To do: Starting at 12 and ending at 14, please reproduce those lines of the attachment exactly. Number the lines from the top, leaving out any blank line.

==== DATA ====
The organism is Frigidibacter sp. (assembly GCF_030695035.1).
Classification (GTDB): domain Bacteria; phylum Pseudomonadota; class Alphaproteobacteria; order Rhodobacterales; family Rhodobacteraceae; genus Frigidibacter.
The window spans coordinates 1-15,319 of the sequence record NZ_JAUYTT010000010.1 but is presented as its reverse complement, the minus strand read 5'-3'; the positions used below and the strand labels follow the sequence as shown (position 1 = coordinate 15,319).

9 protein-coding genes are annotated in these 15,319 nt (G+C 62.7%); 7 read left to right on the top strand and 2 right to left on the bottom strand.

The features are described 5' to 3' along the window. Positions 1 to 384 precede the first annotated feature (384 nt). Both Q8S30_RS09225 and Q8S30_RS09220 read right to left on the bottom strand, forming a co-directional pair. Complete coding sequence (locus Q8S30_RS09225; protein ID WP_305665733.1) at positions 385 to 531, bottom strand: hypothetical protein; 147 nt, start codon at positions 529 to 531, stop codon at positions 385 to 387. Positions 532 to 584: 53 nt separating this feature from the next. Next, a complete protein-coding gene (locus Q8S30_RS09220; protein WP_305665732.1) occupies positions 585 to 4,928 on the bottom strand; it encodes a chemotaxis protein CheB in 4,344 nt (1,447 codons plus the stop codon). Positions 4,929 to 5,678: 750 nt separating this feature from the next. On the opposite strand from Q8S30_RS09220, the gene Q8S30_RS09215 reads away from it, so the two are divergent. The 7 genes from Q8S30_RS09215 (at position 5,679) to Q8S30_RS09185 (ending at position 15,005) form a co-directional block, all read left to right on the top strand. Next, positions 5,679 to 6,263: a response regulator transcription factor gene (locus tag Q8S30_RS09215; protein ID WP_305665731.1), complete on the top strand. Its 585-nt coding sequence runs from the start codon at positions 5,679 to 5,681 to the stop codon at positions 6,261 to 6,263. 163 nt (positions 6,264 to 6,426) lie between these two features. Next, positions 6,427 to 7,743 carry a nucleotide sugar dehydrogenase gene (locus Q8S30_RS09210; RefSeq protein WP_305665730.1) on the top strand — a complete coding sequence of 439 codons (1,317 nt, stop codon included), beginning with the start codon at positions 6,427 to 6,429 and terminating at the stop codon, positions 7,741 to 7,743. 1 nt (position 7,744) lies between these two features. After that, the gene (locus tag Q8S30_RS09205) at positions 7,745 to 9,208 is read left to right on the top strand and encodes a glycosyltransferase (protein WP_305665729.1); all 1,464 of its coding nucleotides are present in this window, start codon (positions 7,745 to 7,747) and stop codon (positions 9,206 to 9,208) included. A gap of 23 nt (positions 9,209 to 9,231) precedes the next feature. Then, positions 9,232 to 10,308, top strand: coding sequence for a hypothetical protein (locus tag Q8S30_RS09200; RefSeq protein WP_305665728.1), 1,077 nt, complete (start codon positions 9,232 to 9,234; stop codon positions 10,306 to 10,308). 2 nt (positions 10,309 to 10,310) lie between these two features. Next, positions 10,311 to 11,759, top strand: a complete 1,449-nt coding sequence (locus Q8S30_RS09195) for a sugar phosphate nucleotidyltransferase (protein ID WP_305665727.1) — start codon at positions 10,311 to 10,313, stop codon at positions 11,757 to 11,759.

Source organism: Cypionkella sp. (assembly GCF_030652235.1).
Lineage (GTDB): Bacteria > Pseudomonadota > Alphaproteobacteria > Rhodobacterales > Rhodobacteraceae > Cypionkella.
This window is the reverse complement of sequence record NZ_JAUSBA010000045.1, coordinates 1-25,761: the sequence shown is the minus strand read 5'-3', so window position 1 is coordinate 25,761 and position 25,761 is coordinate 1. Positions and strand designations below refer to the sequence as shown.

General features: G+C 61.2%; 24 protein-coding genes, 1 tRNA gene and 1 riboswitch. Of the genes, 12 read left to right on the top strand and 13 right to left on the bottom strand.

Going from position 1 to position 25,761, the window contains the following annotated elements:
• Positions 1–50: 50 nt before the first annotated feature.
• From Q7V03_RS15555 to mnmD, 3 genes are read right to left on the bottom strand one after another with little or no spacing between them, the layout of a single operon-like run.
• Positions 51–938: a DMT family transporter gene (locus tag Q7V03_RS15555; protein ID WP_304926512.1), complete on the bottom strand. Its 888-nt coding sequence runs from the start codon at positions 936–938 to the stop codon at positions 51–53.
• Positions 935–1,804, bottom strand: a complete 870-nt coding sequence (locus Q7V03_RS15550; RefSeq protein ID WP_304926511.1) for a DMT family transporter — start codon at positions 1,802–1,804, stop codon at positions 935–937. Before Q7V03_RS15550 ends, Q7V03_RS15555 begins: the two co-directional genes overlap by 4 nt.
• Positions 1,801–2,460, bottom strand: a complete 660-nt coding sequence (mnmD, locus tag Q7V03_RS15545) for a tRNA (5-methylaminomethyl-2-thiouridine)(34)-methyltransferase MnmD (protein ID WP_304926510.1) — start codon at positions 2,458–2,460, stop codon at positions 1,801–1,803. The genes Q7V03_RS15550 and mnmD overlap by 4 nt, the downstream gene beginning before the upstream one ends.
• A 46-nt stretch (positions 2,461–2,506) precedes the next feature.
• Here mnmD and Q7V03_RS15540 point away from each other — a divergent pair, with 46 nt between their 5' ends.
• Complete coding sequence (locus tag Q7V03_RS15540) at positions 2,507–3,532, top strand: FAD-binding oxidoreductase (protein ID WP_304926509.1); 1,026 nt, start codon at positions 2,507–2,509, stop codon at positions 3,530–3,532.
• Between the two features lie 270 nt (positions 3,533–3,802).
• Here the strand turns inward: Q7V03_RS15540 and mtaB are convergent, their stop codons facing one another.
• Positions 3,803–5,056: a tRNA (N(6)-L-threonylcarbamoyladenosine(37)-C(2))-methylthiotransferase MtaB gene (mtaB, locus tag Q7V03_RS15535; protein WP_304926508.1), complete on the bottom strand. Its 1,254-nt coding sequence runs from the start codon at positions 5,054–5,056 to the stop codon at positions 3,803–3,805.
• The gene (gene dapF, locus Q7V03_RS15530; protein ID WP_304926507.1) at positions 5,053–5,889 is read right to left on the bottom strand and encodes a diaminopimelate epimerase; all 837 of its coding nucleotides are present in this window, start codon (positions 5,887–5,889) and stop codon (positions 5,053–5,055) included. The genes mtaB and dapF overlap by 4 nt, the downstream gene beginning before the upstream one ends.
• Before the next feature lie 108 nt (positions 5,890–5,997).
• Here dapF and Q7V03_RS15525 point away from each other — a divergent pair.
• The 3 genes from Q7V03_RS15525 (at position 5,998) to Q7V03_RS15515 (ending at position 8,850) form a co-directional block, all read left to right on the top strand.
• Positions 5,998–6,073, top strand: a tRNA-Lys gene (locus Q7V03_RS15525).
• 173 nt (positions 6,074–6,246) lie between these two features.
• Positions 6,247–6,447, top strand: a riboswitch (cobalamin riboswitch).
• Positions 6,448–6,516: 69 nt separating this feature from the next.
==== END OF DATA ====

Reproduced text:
• From Q7V03_RS15555 to mnmD, 3 genes are read right to left on the bottom strand one after another with little or no spacing between them, the layout of a single operon-like run.
• Positions 51–938: a DMT family transporter gene (locus tag Q7V03_RS15555; protein ID WP_304926512.1), complete on the bottom strand. Its 888-nt coding sequence runs from the start codon at positions 936–938 to the stop codon at positions 51–53.
• Positions 935–1,804, bottom strand: a complete 870-nt coding sequence (locus Q7V03_RS15550; RefSeq protein ID WP_304926511.1) for a DMT family transporter — start codon at positions 1,802–1,804, stop codon at positions 935–937. Before Q7V03_RS15550 ends, Q7V03_RS15555 begins: the two co-directional genes overlap by 4 nt.